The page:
a) Smashwords. Oh, I love Smashwords. They built a handy-dandy little pricing tool. You click the button, asking them to raise your ebooks' prices to cover the new VAT, and they take care of everything. Couldn't be easier.
b) Except for Barnes & Noble and All Romance eBooks, both of which add the taxes in at checkout. No need even to log in; it's all handled for you.
c) Kobo is very easy to change. Just log into your account, click on your titles, go to the pricing page (step four of four), click on the red button beside the EUR's listing to turn on independent pricing, and add 20% to the price already being charged. Do this for each title, and you're done.
d) Oh, and Amazon. Well, they're sort of easy. Here's where the situation started getting sticky. More on this in a minute.
e) There's one in every crowd, and this time it's Apple. I had to dig through their FAQs to find anything on the VAT subject, and can't say I was all that happy to learn that Apple's prices are customer-facing, meaning they're not going to do anything to assist authors and other content providers.
So authors, if you sell through Apple directly (rather than through a middleman such as Smashwords), well, you've got a choice. You can either leave your prices as they are and cover the 20% VAT hike through your own proceeds — no, I wouldn't do it, either — or you can go in and raise your prices by 20% in each country of the Eurozone, for each book.
Yeah. Swell fun, that. Especially if you've got more than a few books. And especially if you try to price-match your books with Amazon and Apple. Here's the twist on Amazon: when you let Amazon set the price for your non-U.S. sales, they set the price ONCE. They don't shift the price to correspond with those aforementioned fluctuations in the foreign exchange rates. Apple does.
That's why your 99¢ ebooks (in the U.S.) might range anywhere from 0,71€ to 1,02€ on the Deutschland Amazon website. At the same time. At one point, we had a book at 0,72€, another at 0,90€, and another at 1,02€ … and all the books were 99¢ in the U.S.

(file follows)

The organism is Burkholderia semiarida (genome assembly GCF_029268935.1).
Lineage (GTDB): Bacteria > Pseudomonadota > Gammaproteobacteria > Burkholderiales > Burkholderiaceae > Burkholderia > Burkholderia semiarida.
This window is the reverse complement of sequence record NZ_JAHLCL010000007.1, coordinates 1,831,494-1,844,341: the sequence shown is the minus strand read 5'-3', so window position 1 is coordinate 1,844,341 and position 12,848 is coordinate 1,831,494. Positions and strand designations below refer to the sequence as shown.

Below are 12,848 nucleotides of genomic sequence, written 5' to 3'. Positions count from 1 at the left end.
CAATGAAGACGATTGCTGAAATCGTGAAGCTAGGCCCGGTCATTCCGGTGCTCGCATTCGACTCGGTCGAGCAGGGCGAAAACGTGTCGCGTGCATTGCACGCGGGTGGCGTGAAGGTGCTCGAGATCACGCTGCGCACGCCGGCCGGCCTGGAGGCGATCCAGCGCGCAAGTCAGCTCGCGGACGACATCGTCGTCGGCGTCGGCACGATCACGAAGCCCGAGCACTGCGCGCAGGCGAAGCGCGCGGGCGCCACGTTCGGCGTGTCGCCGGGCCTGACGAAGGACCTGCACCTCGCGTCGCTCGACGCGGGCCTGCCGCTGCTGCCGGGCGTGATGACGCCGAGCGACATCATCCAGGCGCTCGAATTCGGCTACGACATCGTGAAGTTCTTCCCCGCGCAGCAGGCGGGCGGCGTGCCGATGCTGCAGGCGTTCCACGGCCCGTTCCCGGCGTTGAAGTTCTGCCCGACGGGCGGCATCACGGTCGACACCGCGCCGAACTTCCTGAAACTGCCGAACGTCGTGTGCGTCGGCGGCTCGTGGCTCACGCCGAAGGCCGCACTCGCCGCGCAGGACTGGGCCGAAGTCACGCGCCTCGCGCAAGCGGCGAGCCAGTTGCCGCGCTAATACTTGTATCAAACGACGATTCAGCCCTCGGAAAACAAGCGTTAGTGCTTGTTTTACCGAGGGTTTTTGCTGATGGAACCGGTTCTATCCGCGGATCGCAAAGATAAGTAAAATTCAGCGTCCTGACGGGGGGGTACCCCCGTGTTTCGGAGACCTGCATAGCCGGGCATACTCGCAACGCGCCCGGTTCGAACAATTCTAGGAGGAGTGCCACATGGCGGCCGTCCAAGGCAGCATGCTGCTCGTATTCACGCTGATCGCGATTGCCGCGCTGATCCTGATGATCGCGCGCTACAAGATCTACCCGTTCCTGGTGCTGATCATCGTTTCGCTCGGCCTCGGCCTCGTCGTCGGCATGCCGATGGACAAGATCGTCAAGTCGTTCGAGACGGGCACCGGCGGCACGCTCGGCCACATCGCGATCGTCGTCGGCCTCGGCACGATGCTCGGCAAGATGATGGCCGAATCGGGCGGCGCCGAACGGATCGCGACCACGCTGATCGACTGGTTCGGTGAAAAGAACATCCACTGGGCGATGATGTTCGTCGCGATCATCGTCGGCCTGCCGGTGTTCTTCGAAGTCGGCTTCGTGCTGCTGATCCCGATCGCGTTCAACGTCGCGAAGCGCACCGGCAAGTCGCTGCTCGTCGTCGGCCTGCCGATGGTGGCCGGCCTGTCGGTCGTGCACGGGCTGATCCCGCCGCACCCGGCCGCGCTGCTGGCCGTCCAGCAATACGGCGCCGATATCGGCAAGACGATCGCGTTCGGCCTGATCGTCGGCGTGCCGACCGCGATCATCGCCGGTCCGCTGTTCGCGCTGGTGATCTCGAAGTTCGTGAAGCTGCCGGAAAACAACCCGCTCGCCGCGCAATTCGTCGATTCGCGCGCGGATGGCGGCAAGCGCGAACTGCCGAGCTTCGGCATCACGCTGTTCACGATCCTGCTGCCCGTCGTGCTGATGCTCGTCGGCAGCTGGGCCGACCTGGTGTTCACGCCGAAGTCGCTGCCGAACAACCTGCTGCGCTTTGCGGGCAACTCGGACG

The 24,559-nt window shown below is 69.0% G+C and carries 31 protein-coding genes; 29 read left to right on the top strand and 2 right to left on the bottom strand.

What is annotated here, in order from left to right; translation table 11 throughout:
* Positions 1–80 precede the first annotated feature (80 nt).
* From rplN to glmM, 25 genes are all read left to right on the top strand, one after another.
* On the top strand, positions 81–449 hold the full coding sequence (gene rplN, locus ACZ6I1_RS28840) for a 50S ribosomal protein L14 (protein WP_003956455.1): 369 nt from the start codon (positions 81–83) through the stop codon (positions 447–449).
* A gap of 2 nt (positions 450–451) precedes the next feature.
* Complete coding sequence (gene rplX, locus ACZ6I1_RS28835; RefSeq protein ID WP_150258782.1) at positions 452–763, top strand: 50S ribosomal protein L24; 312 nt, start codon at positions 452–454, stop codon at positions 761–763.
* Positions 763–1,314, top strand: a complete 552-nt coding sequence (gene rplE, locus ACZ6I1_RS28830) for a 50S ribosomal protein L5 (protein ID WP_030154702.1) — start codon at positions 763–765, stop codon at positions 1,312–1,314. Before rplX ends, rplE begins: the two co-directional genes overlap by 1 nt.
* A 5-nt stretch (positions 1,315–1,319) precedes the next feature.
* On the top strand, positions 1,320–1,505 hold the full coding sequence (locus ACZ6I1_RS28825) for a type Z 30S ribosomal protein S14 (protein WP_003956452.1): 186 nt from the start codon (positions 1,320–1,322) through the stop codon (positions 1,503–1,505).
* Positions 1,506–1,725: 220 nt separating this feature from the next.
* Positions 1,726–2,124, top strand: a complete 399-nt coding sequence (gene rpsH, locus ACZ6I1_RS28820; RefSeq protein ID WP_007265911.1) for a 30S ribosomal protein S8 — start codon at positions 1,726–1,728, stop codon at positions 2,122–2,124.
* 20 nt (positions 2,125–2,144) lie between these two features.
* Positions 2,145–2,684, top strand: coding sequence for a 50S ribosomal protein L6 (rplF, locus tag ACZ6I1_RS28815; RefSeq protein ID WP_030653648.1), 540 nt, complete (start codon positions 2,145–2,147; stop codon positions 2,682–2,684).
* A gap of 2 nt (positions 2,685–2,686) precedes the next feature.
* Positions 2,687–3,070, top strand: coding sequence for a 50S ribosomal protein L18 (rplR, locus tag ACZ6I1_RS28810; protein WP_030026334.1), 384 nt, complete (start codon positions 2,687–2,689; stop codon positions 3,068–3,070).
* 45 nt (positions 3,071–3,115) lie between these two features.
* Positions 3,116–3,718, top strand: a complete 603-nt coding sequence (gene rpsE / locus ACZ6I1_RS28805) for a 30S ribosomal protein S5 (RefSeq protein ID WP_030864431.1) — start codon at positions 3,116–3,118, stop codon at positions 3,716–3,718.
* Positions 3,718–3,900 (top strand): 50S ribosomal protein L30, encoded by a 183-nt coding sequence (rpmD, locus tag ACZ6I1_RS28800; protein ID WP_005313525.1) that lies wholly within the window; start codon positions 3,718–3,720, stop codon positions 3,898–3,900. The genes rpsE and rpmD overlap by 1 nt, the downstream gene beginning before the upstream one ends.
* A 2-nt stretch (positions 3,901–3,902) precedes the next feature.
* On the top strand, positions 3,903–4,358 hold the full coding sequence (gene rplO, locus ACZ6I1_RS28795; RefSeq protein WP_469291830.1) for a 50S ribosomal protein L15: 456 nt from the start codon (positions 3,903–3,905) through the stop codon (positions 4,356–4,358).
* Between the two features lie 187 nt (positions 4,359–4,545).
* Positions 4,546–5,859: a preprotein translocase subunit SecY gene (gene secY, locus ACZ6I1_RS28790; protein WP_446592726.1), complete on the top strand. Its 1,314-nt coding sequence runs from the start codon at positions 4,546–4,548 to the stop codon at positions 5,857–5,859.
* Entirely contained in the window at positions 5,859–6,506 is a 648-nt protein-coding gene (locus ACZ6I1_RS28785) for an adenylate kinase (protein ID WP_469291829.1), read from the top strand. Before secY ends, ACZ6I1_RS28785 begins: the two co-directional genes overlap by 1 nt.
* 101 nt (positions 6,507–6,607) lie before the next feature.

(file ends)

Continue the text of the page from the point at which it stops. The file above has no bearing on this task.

And that's why you sometimes get snarky emails from Amazon, saying your book's got a lower price on Apple and Amazon's not happy about that. When you published, you priced the ebook at the same amount on both websites. Time passed. Exchange rates fluctuated. Apple shifted prices to follow. Amazon didn't.
***STOP THE PRESSES!*** A few days ago we brought this situation to Amazon's attention. Checking just now on our ebooks in Germany (as a proxy for all the Eurozone) showed that Amazon has smoothed things out, and now all our 99¢ ebooks are 1,02€. So for now, at least, that part of the problem's been solved for us. (I was about to go into the Amazon dashboard and set ebook prices manually. Whew for not having to bother, at least for right now.)
So with every other sales site under control, what can we do about Apple? There's only one thing to do, and that's to set the prices manually.
- Log into iTunes Producer on your Mac.
- Bring up each ebook in turn.
- Go to the Rights & Pricing screen.
- Click on Add Territory.
- Select the first Eurozone nation. (In alphabetical order: Austria, Belgium, Bulgaria, Cyprus, the Czech Republic, Estonia, Finland, France, Germany, Greece, Hungary, Ireland, Italy, Latvia, Lithuania, Luxembourg, Malta, the Netherlands, Poland, Portugal, Romania, Slovakia, Slovenia, and Spain.)
- Raise your ebook's price manually. We chose to keep prices the same across all websites where we had the choice — Kobo, Amazon, and Apple. (If/when Amazon's prices don't change to match the fluctuation, hey, the option for direct price control is there, as well.)
- You might have just found this out the hard way, but use commas on Euro pricing rather than decimals. Yep, it matters.
- Be sure to bump up the Price Tier as well.
- Do this for EACH of the countries listed above. Try not to scream with frustration.
Note that I tried doing this through iTunes Connect > click on ebook > Rights and Pricing > Edit Rights and Pricing > raise ebook's price in Euro countries. But my web browser kept freezing right around Ireland, so I settled on the above procedure, instead.
So that's our Dingbat solution to the Eurozone VAT hike. Authors and publishers, how are you handling this situation?
We're in contact with Amazon's customer service department, asking whether or not Kindle prices fluctuate with the foreign exchange rates. It's looking more and more as if we'll need to manually control prices on Amazon as well as on Apple, to prevent price matching wars between them.